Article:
I took my bags and crossed over to sit next to her. “I don’t know what you’re going through, but be kind to yourself,” I said. When you say this kind of stuff, whether you are sincere or not (and I was), you might get a f-bomb dropped on you. Instead she looked up at me, and her eyes focused, and she said, “This is why I know I made the right decision to move to New York.”

She looked to be about 25. She had moved here three weeks ago from another city and hasn’t had any luck finding an apartment. I don’t know what else was on her mind, but that she told me. And she told me she loved that New Yorkers weren’t fake, and that they were kinder than people said.

“Life in New York is hard,” I said. “And we know that. And most of us” (I do truly believe this) “have each others’ backs.”

We got off at the same station. I gave her my card and said I might be able to pass on the name of a couple honest real estate agents. No promises I couldn’t keep. No promise of success either.

We were on the second to last 2/3 train leaving Penn Station, where I’d come from an event in Baltimore. As I left, rushing to beat the weather, my mother gave me an apple from her garden to take with me.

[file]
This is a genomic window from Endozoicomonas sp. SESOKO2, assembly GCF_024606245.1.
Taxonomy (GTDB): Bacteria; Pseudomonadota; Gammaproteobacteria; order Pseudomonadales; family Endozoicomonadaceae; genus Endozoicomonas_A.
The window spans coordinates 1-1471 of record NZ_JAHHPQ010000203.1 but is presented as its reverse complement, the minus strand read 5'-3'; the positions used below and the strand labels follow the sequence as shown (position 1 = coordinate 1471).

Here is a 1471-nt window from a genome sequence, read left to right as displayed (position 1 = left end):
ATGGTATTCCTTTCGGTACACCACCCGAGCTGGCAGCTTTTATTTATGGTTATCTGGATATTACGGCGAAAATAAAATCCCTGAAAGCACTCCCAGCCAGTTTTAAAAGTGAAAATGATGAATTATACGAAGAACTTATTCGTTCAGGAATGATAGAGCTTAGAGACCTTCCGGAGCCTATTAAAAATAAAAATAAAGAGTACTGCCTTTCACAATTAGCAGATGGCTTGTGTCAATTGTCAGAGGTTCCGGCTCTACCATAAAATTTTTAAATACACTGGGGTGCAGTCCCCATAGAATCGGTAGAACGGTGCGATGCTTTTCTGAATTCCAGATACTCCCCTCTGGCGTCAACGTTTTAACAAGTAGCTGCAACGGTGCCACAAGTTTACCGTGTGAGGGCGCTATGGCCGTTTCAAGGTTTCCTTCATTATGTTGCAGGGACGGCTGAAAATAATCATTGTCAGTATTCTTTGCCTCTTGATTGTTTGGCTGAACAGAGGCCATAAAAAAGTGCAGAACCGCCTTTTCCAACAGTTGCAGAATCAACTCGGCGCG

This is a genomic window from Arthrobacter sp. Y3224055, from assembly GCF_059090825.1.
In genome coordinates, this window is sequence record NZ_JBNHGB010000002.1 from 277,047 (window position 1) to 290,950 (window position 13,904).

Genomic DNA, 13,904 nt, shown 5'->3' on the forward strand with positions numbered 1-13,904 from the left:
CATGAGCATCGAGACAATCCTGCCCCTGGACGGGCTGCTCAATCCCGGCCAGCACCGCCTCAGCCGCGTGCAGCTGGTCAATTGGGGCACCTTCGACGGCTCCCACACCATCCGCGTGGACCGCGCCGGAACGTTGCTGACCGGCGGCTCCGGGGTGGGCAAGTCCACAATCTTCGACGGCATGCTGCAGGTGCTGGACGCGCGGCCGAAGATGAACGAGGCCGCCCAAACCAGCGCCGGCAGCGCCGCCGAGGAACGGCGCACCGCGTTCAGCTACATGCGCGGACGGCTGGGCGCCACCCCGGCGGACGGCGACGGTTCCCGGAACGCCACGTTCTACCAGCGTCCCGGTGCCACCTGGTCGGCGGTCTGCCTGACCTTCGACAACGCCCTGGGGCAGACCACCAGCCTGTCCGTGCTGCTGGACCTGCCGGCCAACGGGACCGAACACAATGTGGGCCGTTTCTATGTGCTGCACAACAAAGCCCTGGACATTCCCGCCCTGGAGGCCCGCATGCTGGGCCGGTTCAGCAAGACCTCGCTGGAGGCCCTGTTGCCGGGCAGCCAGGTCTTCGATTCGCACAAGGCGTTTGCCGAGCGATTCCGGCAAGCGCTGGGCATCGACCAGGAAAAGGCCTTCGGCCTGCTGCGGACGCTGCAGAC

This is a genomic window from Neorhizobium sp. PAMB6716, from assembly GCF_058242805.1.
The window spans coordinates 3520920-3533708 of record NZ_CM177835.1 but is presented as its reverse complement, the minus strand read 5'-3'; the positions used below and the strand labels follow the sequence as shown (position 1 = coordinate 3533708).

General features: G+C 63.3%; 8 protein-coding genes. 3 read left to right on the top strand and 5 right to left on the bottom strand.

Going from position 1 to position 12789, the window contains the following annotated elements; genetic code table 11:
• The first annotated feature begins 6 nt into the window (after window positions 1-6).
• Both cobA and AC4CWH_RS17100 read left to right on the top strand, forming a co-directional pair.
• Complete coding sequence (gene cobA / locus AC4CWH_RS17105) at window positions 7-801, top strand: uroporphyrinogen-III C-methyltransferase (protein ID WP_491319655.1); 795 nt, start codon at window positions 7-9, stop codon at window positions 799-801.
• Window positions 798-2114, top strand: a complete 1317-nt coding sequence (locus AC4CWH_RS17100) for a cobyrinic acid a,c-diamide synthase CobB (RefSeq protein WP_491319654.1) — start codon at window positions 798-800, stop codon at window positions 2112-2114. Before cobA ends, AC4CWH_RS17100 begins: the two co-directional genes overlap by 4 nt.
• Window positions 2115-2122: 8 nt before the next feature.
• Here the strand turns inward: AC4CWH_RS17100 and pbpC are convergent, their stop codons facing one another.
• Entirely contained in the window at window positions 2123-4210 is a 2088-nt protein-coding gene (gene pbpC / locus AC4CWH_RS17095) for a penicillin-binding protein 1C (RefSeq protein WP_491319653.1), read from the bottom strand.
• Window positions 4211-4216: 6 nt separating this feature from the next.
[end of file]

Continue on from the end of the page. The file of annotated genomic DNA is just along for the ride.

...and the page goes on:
Hilarity and bitterness and a lot of alcohol, some self-spilled on the crotch of the man sitting next to me (much to his chagrin), were all present on the Acela. It got in at 6:53 or so, by schedule. NYC subways were set to shut at 7. As I emailed some friends, with the picture above:

Byotch here made second to last Brooklyn train. Divine gratitude.

Already got friends nearby willing to feed me. Or: potato chips and malt liquor from Bodega. Hoping grocery store is open (usually is til 9 but…)

I am so grateful. This is when knowing how NYC works makes a diff. 7pm service shutdown means last train originates at 7. I boarded past 7. And didn’t pay. They left gate open and told people to run.